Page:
Insert trumpets and drums and flutes and all sort of other wonderful instruments, because I bring to you my VERY FIRST AUTHOR INTERVIEW! Robin Brande, author of award winning and nominated books Fat Cat and Evolution, Me, and Other Freaks of Nature has agreed to answer some questions regarding her two books and what influenced her writing. So I give you a moment to check out my reviews of these two books.
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Done? Okay, without further ado, Robin Brande.

1. I see on your blog that Fat Cat was named an Honor Books for this year’s Michigan Library Association’s Thumbs Up Award for Best Young Adult Fiction. You won that award in 2008 for Evolution, Me, and Other Freaks of Nature. Why do you think your books appeal to readers so much?

I try to write the kinds of books I would have wanted to read when I was 15. I’m always happy when someone else enjoys them, too! Those Michigan Library Association awards are a big honor for me. I really appreciate the recognition.

2. I’m sensing an evolution theme between your two novels. Why do you find topic of particular interest and what about that topic inspires you? Is your next novel going to contain an evolution angle as well?

I’m interested in personal evolution–in people growing and blossoming and changing. I love to write about girls who start out shy or insecure, and who learn to step into their power. That’s a very meaningful theme for me.

3. What do you believe regarding evolution and vegetarianism? Do you find your own beliefs influencing how you write or prejudicing yourself against a character with a viewpoint that differs from your own?

Sometimes I go into a book not knowing what I, personally, believe about a topic. I use the research and the writing to figure it out for myself on paper.

I grew up in a church very much like Mena’s in EVOLUTION, ME & OTHER FREAKS OF NATURE, and had her same kinds of issues with trying to reconcile the Bible and Darwin. It was interesting for me to write about her journey–it was the first time I’d really sat down and thought through all the aspects of scientific fact vs. religious faith. Very eye-opening for me!

As for vegetarianism, I had absolutely no idea that Cat in FAT CAT would explore that–it’s just something that came out of all the intense research I did into food and health. In the course of writing that book, I tried all of the food experiments Cat did so I could write about them accurately. And in the end I became convinced that eating a plant-based diet is the smartest way to go–for my health, the health of the environment, and the welfare of animals. It was a life-changing writing experience for me! I love it when writing a book teaches me something new.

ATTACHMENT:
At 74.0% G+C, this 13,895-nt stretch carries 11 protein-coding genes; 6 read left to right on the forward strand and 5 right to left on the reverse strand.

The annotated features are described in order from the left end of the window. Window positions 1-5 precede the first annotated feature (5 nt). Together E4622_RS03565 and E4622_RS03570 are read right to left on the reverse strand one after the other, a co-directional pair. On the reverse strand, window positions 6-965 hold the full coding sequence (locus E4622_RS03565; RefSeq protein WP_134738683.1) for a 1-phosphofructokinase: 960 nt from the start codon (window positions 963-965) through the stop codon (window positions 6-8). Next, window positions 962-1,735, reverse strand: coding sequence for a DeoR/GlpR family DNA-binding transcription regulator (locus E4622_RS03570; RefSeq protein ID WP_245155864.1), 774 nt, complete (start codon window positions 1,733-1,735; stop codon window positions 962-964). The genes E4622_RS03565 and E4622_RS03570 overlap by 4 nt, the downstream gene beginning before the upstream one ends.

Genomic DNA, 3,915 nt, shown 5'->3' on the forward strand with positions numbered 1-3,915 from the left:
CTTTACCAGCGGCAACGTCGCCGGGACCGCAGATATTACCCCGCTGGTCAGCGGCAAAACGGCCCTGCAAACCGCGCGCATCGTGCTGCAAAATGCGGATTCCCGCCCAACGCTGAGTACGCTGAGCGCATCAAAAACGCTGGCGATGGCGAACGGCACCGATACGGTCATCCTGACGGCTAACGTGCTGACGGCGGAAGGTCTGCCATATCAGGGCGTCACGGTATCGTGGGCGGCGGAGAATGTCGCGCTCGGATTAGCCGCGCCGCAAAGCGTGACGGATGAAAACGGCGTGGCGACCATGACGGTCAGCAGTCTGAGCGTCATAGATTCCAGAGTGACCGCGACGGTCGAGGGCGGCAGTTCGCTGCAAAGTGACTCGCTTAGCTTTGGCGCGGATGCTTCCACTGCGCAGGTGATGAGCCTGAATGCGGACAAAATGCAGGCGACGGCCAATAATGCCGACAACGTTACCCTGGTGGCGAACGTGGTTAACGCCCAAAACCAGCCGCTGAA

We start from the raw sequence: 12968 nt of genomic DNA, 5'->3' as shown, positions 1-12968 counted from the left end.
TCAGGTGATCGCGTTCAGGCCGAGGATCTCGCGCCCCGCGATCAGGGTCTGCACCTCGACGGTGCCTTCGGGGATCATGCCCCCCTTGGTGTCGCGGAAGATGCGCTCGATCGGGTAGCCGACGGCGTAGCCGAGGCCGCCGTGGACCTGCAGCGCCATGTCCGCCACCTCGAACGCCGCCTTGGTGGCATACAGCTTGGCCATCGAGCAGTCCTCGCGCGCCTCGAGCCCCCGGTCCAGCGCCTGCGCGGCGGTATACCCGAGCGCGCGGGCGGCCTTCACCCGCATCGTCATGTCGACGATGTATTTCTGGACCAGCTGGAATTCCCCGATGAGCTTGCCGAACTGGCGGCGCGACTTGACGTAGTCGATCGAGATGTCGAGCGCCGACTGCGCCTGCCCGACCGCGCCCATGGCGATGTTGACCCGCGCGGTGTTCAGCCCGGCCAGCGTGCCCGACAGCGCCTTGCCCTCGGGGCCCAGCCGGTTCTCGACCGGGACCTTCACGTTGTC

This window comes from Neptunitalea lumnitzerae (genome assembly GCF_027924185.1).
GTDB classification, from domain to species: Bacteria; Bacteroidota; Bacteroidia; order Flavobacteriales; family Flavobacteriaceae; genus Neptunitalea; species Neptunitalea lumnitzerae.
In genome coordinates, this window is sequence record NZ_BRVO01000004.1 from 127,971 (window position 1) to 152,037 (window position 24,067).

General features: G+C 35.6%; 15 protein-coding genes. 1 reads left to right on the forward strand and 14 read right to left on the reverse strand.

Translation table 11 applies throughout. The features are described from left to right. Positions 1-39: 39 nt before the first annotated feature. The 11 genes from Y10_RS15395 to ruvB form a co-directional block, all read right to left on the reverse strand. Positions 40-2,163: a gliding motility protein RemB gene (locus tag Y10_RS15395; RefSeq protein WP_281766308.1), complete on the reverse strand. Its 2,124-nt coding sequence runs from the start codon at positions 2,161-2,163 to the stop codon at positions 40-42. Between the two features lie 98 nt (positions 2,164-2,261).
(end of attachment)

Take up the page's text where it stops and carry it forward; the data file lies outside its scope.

4. Both Cat and Mena seem set on not having sex before marriage, but I know that wasn’t the case in my high school. Some people have also said that they thought the subplot involving Cat’s romantic life in Fat Cat wasn’t necessary to the story. Having a romance in both of your books, do you think a romance is necessary in a book for teenage girls? Was it a concious decision to make your main characters take a vow of charity — I mean chastity? 🙂 (Note to readers: If you read Fat Cat, or even my review, you’d get that joke.)

I don’t know if having a romance in a book is necessary for teenage girls, but it’s sure necessary for me. I love love. I need it in my books! Again, I’m writing for the 15-year-old still inside me, and she needs some kissing to go along with her science.

As for the chastity thing, there are plenty of young adult books out there with the characters having sex–no one needs more of that from me. I’m happy to write stories with teenage heroines who have made the deliberate decision to wait. Judging from the letters I’ve gotten from teen readers, I know there are a lot of girls out there who appreciate that!

5. What was your science fair project in school? Where did you get all those wonderfully involved ideas for your story?

*cough**secret* I HATED science in school. Science was boring and too hard. Blech. It’s only been in these last few years that I’ve become a total fan of science. I love it now. Is it too late for me to enter a science fair?

Does this interview leave you wanting more? Then head on over to YA, Y Not! where you can see answers to more questions. Thanks again ever so much Robin for taking the time to answer these.